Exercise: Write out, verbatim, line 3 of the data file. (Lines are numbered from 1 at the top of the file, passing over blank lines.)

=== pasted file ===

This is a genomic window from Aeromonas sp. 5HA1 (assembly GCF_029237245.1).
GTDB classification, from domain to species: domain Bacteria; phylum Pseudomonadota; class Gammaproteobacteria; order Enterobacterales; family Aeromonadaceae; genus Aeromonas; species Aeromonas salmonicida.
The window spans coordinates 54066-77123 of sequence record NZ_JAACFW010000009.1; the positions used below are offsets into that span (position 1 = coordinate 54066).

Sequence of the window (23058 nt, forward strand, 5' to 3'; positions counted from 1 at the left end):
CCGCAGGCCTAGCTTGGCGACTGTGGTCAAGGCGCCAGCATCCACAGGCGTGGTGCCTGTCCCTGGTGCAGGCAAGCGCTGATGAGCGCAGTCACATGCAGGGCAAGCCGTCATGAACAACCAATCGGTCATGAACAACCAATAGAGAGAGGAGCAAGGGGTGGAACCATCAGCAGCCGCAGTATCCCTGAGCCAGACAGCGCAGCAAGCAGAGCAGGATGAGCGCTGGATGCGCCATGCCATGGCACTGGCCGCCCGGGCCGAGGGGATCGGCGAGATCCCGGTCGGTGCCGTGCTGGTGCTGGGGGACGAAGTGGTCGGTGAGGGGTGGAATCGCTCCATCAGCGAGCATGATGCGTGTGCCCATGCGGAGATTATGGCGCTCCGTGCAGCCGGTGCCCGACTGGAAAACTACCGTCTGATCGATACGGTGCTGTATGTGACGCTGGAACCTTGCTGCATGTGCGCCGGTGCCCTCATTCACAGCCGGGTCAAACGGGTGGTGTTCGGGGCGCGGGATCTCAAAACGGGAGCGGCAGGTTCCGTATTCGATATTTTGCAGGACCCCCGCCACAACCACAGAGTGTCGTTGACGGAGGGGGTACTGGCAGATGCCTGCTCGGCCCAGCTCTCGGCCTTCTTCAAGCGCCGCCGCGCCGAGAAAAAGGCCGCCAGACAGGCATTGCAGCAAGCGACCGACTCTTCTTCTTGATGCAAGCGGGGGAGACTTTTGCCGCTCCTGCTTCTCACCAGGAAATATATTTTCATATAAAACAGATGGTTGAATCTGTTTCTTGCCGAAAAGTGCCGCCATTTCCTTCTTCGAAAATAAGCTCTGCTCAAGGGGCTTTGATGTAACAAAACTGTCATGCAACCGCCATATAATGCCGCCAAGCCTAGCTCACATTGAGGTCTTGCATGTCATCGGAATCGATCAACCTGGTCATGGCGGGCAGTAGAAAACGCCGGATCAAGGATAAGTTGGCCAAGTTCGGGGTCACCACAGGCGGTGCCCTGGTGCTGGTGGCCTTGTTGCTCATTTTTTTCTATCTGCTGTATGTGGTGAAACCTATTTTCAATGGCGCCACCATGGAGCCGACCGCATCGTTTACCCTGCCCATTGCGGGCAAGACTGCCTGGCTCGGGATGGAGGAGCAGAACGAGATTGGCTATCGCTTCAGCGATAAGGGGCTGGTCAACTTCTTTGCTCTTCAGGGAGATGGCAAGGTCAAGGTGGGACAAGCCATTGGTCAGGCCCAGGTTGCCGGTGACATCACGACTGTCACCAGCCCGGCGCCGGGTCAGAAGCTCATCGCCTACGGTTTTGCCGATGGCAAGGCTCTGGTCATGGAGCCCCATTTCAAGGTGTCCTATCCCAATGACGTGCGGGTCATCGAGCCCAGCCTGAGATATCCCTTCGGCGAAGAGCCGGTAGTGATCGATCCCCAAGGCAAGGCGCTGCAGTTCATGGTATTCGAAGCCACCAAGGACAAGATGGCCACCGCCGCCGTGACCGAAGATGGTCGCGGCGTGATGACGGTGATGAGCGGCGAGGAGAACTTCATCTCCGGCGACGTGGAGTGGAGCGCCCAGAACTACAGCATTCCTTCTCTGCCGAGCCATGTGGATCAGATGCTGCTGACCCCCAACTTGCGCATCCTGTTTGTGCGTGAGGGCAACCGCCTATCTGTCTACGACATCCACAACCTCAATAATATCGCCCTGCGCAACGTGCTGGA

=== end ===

The window spans coordinates 54066-77123 of sequence record NZ_JAACFW010000009.1; the positions used below are offsets into that span (position 1 = coordinate 54066).